Helen Watson of Bay Hill serves as dean of women at Rollins College in Winter Park.
Dec. 11, 2011, will mark an important milestone for longtime Bay Hill resident Helen Watson, when she celebrates her 100th birthday.
At more than 70,000, the U.S. currently has the largest number of centenarians in the world. Japan is ranked No. 2, with more than 44,000. Defined as someone age 100 or older, centenarians are often associated with longevity, as the average life expectancy throughout the world is younger than 100. Traditionally, U.S. residents who reach this milestone receive a congratulatory letter from the president.
Though born in Indiana, Helen considers herself a true Floridian, as she and her brother, Wayne, were raised in Coral Gables in the early 1900s. Despite growing up during the lowest point of the Great Depression, she and her family weathered the difficult time with a positive outlook. Her father worked for Florida Power & Light Co. in Miami, and her mother worked at a Burdines department store.
Conveniences many people take for granted today were luxuries when Helen was a child.
“We didn’t have a telephone in the house for a long time,” Helen said. “When we did, it was a party line, so if you picked it up and someone was talking, we had to hang up. Mother wouldn’t let us listen.”
Ford Motor Co.’s Model T, generally considered to be the first affordable automobile, had just made its debut when Helen was born.
“I remember that my father had an Overland [automobile], and we had to crank it to get it started,” she said.
In the early 20th century, women were not expected to attend college, much less have a career. However, Helen enrolled at Florida State College for Women in Tallahassee, which later became Florida State University. When she attended, there were 2,000 students at the all-women college. She studied psychology because she wanted to go into counseling and help people.
Bay Hill resident Helen Watson annually sends a Christmas card to her former students, often with a humorous photo.
After receiving a bachelor’s degree, she earned a master’s in psychology from Simmons College in Boston. Upon graduation, she worked in the personnel department at Strawbridge & Clothier in Philadelphia.
It was while she was in Philadelphia that Helen met her husband, Jack Watson. They married in 1937 and moved to Palm Beach, where he worked as an architect.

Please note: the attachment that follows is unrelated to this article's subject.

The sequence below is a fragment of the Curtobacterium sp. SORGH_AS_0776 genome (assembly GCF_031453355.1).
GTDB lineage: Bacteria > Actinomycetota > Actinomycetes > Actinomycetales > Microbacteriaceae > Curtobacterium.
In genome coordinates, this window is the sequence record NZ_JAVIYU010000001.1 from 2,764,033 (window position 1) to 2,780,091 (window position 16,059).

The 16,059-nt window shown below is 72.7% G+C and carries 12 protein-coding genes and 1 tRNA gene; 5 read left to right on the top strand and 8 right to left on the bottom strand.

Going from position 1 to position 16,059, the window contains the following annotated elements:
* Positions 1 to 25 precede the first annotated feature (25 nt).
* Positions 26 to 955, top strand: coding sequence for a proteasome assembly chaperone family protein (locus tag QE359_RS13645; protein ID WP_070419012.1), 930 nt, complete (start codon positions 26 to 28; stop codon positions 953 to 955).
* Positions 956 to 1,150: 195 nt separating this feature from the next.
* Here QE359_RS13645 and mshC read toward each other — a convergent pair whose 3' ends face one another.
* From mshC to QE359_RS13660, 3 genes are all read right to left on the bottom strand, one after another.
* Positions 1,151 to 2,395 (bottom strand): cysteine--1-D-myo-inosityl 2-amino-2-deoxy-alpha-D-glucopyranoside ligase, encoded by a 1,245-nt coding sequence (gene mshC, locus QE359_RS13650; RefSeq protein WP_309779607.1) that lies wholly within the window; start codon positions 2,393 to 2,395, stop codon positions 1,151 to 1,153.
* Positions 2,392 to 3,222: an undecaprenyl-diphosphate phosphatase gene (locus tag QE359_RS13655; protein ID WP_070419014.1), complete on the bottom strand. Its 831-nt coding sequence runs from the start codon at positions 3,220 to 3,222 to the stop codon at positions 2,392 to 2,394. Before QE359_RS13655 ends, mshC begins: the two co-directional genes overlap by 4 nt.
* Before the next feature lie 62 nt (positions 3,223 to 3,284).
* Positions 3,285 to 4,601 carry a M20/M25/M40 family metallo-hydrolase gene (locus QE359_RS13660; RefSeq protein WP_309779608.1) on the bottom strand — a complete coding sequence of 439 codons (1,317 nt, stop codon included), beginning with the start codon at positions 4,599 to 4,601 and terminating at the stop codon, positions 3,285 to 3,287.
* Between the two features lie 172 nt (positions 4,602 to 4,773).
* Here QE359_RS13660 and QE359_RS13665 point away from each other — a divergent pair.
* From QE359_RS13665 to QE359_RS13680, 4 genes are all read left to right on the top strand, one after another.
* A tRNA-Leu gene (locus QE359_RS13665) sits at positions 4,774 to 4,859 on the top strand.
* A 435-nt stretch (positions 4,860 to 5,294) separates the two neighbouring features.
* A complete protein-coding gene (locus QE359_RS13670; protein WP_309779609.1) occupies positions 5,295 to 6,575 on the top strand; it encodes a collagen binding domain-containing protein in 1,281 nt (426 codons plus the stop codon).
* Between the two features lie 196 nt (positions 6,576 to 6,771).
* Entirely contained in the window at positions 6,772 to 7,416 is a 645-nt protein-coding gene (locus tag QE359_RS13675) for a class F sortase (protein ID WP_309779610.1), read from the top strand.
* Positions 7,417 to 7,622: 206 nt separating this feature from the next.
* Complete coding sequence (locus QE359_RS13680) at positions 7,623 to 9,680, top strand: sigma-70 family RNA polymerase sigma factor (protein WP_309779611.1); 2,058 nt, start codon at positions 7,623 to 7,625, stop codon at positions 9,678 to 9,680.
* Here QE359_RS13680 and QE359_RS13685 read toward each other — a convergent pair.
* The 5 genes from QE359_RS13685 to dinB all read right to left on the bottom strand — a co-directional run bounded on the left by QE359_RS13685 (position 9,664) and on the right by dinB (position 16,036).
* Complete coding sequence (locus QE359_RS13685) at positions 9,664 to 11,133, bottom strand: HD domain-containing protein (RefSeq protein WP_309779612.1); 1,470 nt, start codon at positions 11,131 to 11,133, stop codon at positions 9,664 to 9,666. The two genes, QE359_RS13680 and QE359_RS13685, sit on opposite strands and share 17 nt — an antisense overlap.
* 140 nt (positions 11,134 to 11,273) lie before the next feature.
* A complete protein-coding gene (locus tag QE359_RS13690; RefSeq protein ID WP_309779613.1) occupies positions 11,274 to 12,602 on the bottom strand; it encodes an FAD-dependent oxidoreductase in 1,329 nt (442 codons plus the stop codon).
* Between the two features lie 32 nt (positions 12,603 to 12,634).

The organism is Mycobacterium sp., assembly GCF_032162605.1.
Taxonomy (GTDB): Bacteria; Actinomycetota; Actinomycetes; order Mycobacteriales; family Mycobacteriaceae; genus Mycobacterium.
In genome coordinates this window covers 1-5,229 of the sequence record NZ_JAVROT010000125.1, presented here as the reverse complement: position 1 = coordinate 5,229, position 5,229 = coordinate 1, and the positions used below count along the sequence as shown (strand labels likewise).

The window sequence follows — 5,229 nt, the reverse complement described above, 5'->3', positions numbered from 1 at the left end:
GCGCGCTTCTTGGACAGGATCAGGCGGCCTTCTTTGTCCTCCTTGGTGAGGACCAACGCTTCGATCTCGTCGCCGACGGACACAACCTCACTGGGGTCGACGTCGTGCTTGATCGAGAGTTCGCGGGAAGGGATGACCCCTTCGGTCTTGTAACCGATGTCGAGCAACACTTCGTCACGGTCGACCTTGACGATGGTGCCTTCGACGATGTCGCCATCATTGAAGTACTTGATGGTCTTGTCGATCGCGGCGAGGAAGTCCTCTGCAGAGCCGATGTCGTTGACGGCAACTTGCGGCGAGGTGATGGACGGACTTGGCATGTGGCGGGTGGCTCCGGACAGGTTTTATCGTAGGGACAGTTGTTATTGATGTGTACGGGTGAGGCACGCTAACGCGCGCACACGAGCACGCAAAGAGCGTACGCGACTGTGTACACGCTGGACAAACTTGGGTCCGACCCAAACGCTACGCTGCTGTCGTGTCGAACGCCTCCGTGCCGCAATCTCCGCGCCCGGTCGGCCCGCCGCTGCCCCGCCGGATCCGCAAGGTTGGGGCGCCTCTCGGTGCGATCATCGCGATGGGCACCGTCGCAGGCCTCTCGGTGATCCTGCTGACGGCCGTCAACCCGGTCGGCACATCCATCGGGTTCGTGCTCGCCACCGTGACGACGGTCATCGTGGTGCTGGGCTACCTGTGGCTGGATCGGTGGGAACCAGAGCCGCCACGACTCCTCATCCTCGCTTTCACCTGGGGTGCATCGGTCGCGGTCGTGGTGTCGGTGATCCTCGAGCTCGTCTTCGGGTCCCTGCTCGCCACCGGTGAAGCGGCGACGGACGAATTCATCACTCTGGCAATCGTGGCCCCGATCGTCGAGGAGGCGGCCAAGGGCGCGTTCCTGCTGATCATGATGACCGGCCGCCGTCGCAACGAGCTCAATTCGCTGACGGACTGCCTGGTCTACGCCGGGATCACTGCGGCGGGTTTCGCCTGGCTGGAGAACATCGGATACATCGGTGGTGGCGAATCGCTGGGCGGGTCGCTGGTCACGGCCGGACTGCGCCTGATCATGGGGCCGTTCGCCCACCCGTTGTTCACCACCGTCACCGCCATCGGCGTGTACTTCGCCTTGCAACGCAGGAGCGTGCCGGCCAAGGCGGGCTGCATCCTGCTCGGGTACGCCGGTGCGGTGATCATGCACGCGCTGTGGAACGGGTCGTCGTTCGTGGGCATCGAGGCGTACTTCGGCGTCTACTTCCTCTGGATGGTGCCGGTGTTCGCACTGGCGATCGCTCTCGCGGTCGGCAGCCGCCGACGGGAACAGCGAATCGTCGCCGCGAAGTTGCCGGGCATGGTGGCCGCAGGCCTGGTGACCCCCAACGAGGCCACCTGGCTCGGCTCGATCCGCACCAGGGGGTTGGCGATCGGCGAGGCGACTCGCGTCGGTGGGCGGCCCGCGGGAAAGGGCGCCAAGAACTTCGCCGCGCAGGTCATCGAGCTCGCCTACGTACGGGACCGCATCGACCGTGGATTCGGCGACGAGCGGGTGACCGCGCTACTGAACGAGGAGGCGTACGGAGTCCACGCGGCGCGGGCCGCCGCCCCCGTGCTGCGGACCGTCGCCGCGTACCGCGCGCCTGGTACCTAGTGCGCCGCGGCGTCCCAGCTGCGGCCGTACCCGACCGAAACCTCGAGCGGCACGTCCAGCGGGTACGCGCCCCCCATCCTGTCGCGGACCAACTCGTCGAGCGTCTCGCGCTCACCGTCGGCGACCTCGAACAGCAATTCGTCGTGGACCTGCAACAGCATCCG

After losing his job because of the economy, Jack and Helen moved to Gainesville, where they lived while he planned buildings for the University of Florida campus.
The Watsons later moved to Jacksonville, where he continued his architectural career, and Helen
became the personnel director at a local department store. It was around this time that Jack enlisted in the U.S. Navy, as the country entered World War II. Helen continued to work while Jack was in the service.
Roger Babson, one of the few businessmen to survive the Great Depression with his fortune intact, founded Babson College in Boston, primarily for the sons of his wealthy clients so they could learn to invest and manage the money they would later inherit.
Under pressure from clients who only had daughters, Babson later co-founded Webber College, now known as Webber International University, in Babson Park, Fla. When looking for someone to establish and run the retailing department at his all-female school, Babson contacted Simmons College for a recommendation. Helen’s name came up, and Babson immediately pursued the successful businesswoman, ultimately persuading her to leave her career in personnel and come to Webber.
Helen Watson, a longtime resident of Bay Hill, celebrates her 90th birthday.
Initially, her job was to purchase books, hire teachers, interview students and run the retail department. But when she looked over the proposed curriculum, she put her two cents in. She said that if a student took the course, she would not be ready to work in retail. So, Helen set about revising the curriculum and taught for one year, with the intention of leaving when the war ended and Jack came home. She did not take into account that she would enjoy her new career in education. Helen stayed at Webber, eventually becoming its youngest and first female president.
Once the war ended, Helen and Jack lived together in Winter Park, and Helen commuted more than 60 miles to Babson Park.
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